PRADO GXL:Can It Tow With The Big Boys Now?


The Toyota Prado has long been Australia’s top-selling large SUV, but for those who tow heavy caravans, it has fallen short of the mark with its rather small 2500kg towing limit. Late last year, as part of an update for MY18, the Prado got an extra 500kg added to its towing capacity.

The Prado update also included a face-lifted front, rear, new dash, and some important safety features like pre-collision safety system (PCS) with autonomous emergency braking and pedestrian detection, active cruise control (ACC), lane departure alert and auto high beam. All Prado auto models get this safety gear – previously, PCS and ACC were only available on the top-shelf Kakadu.

The reinvigorated Prado also has a new bonnet and front guards that curve down more to allow a better view of the road, plus a new grille, headlights and bumper. The bumper has been redesigned in order to allow a better off-road approach angle.

Looking at the rear, there are new taillights and a smaller garnish incorporated within the number-plate surround.

The GXL auto also now has Bi-LED head lamps, LED DRLs with ‘follow me’ function, LED fog lights and sun-visor light, rear differential lock, Optitron instrument backlighting and colour multi-information display as standard.

There have been some price reductions across most of the range, the largest cut being $1200 off the price of the GXL manual (now $59,990) and the GXL auto (now $62,990).

The Prado GXL auto we tested was fitted with the optional Premium Paint ($550) and Premium Interior ($3500), which adds leather trim, power-operated front seats, ventilated and heated front seats and heated second-row seats, making for a $67,040 vehicle (plus on-road costs).

The thing that we’re most interested in though is the increase in towing capacity. It’s now 3000kg, 300kg of which can go on the tow ball. The catch is that the towing capacity increase is for auto only – manual versions are still limited to 2500kg (with 250kg maximum on the tow ball).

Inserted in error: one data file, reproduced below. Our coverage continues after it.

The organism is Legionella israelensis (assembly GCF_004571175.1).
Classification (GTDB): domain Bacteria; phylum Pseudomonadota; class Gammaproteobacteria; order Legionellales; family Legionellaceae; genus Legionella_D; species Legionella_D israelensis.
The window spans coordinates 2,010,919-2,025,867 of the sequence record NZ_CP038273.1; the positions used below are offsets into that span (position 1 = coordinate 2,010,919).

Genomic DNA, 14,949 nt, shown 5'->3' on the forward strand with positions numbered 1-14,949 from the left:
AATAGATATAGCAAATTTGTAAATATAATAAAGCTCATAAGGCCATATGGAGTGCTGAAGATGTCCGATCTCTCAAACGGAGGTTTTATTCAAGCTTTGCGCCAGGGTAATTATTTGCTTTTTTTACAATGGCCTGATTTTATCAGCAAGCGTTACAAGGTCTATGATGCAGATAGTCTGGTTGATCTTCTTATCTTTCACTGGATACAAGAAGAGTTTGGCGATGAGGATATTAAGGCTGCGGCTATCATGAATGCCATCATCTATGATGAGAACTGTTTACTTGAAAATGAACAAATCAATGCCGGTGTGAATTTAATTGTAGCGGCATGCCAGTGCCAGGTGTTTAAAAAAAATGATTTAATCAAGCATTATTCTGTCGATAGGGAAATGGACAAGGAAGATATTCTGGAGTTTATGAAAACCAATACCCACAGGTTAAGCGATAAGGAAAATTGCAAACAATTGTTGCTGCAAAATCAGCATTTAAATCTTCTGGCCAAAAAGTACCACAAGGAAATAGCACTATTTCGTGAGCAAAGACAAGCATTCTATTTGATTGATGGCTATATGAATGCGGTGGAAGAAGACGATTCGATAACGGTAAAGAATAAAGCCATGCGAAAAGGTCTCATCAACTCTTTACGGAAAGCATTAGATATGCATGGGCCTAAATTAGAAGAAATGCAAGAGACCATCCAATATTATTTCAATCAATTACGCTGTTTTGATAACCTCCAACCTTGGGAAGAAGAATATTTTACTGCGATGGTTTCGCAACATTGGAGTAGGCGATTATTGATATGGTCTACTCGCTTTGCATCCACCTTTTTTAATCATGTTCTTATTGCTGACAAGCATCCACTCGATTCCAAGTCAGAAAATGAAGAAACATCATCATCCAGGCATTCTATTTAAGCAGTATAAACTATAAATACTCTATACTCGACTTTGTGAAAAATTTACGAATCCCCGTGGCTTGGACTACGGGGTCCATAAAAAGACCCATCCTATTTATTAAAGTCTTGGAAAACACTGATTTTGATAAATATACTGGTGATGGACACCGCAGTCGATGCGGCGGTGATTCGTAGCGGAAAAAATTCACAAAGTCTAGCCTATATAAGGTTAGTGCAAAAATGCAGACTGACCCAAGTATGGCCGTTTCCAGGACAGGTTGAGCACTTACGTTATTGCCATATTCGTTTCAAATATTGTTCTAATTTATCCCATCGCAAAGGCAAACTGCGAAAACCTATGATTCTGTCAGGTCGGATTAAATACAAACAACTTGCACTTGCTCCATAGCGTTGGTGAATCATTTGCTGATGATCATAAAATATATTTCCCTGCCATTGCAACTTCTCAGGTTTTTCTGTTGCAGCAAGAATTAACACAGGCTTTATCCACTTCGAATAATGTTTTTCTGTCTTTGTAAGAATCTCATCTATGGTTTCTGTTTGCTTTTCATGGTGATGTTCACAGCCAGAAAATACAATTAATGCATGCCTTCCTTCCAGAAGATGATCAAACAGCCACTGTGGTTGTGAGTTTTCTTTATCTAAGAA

This of course finally puts Prado line ball against its main competitors: the Ford Everest, Holden Trailblazer, Mitsubishi Pajero Sport and Isuzu MU-X.

It’s a bit of a step up into the Prado but the side steps and grab handles make it less of a chore. Driver vision is good out to the front and sides (although you don’t really notice any marked improvement in vision with the new guards and bonnet), but it’s blighted to the rear by the spare wheel mounted high on the tailgate. At least there’s a rear-view camera, but it’s not ideal … more on that later.

The front seats are well-bolstered and supportive but the second and third rows are pretty flat. That’s actually not a bad thing if you’re fitting child seats, as they are much easier to secure than on a heavily bolstered rear bench. For those not needing child seats – well the seats are not all that supportive, but at least there’s plenty of leg and head room.

As for the third row, this is a space for a couple of kids only; the seats are positioned close to the floor and there’s not much foot room.

The cargo space is generous with the third-row seats folded, but the side-opening tailgate is old school, as is the door-mounted spare wheel. The tailgate is heavy and difficult to open on cambered roads and the spare is high and heavy, so changing a flat tyre is a bit of a workout.